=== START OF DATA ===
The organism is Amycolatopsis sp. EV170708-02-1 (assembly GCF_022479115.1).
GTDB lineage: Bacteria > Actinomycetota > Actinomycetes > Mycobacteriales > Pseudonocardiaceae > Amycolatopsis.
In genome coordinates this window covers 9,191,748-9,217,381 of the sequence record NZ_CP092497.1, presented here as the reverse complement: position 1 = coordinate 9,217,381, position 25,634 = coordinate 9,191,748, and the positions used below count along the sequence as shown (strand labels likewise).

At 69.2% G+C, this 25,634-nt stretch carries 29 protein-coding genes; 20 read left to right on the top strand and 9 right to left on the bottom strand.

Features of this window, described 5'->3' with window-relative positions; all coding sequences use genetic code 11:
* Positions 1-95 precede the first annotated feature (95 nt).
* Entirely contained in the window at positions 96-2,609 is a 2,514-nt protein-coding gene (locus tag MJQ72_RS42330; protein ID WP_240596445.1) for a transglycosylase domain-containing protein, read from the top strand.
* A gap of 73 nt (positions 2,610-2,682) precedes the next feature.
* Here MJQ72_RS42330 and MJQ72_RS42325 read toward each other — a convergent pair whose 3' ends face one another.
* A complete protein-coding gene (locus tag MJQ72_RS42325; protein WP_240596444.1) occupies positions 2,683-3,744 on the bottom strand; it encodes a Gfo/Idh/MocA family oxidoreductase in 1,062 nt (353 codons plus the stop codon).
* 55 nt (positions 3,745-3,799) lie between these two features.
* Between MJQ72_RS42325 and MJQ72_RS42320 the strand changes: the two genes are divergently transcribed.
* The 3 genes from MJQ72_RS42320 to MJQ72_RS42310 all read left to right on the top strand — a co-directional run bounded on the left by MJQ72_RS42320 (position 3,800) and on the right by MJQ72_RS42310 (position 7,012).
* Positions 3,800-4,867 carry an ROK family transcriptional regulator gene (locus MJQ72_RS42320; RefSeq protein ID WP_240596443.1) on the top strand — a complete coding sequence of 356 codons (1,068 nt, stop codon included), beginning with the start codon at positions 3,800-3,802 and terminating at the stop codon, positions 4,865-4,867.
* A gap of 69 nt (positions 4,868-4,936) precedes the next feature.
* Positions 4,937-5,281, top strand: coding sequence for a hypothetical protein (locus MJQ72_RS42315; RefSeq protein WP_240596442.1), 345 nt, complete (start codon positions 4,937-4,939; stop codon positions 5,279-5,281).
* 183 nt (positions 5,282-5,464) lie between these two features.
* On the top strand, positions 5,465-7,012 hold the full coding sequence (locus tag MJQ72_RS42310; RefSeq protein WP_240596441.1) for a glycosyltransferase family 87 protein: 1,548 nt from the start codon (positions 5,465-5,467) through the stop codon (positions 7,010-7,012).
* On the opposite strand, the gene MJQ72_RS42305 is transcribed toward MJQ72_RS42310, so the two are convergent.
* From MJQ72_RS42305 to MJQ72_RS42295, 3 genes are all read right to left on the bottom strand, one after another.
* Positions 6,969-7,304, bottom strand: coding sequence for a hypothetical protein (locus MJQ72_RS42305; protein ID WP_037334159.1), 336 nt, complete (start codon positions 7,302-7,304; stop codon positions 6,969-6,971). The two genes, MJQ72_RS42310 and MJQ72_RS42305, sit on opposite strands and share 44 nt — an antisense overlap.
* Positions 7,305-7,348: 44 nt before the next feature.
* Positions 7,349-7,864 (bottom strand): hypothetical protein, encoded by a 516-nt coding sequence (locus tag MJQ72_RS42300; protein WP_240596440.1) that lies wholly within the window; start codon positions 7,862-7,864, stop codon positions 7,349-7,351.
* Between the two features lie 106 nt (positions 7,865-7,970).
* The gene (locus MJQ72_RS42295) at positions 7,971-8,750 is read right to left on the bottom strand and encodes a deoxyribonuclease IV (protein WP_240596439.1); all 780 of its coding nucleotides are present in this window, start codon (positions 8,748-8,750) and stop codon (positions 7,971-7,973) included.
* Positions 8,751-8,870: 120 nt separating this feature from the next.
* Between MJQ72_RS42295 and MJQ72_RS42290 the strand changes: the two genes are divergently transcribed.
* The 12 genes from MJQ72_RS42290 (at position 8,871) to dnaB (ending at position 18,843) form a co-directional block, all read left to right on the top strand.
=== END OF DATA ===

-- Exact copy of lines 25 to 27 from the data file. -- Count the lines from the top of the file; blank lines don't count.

* The gene (locus MJQ72_RS42295) at positions 7,971-8,750 is read right to left on the bottom strand and encodes a deoxyribonuclease IV (protein WP_240596439.1); all 780 of its coding nucleotides are present in this window, start codon (positions 8,748-8,750) and stop codon (positions 7,971-7,973) included.
* Positions 8,751-8,870: 120 nt separating this feature from the next.
* Between MJQ72_RS42295 and MJQ72_RS42290 the strand changes: the two genes are divergently transcribed.